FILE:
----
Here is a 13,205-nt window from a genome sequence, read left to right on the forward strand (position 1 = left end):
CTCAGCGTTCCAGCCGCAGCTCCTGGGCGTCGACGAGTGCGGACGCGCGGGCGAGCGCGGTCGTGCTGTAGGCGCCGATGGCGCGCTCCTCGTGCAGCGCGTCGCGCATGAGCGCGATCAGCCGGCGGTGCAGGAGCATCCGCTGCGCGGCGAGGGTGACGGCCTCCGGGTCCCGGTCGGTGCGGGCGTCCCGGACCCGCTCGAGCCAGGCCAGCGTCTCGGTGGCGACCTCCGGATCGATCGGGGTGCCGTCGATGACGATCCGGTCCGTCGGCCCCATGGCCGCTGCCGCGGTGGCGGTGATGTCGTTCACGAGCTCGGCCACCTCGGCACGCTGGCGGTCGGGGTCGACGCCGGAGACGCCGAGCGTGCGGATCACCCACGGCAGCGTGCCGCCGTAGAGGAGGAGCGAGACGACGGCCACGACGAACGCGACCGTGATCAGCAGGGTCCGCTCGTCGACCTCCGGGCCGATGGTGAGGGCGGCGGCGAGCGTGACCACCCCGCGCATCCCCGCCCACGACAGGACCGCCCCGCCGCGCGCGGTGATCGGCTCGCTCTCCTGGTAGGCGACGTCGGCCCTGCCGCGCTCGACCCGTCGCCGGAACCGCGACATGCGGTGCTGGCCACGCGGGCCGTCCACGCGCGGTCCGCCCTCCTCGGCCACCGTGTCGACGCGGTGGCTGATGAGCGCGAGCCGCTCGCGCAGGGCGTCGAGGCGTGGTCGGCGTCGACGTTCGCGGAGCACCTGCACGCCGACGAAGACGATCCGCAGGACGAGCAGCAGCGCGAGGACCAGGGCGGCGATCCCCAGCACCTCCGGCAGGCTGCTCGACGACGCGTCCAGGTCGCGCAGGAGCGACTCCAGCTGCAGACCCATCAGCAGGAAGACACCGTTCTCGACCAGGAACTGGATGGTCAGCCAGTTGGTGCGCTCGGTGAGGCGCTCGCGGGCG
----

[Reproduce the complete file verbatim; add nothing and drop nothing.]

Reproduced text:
Here is a 13,205-nt window from a genome sequence, read left to right on the forward strand (position 1 = left end):
CTCAGCGTTCCAGCCGCAGCTCCTGGGCGTCGACGAGTGCGGACGCGCGGGCGAGCGCGGTCGTGCTGTAGGCGCCGATGGCGCGCTCCTCGTGCAGCGCGTCGCGCATGAGCGCGATCAGCCGGCGGTGCAGGAGCATCCGCTGCGCGGCGAGGGTGACGGCCTCCGGGTCCCGGTCGGTGCGGGCGTCCCGGACCCGCTCGAGCCAGGCCAGCGTCTCGGTGGCGACCTCCGGATCGATCGGGGTGCCGTCGATGACGATCCGGTCCGTCGGCCCCATGGCCGCTGCCGCGGTGGCGGTGATGTCGTTCACGAGCTCGGCCACCTCGGCACGCTGGCGGTCGGGGTCGACGCCGGAGACGCCGAGCGTGCGGATCACCCACGGCAGCGTGCCGCCGTAGAGGAGGAGCGAGACGACGGCCACGACGAACGCGACCGTGATCAGCAGGGTCCGCTCGTCGACCTCCGGGCCGATGGTGAGGGCGGCGGCGAGCGTGACCACCCCGCGCATCCCCGCCCACGACAGGACCGCCCCGCCGCGCGCGGTGATCGGCTCGCTCTCCTGGTAGGCGACGTCGGCCCTGCCGCGCTCGACCCGTCGCCGGAACCGCGACATGCGGTGCTGGCCACGCGGGCCGTCCACGCGCGGTCCGCCCTCCTCGGCCACCGTGTCGACGCGGTGGCTGATGAGCGCGAGCCGCTCGCGCAGGGCGTCGAGGCGTGGTCGGCGTCGACGTTCGCGGAGCACCTGCACGCCGACGAAGACGATCCGCAGGACGAGCAGCAGCGCGAGGACCAGGGCGGCGATCCCCAGCACCTCCGGCAGGCTGCTCGACGACGCGTCCAGGTCGCGCAGGAGCGACTCCAGCTGCAGACCCATCAGCAGGAAGACACCGTTCTCGACCAGGAACTGGATGGTCAGCCAGTTGGTGCGCTCGGTGAGGCGCTCGCGGGCG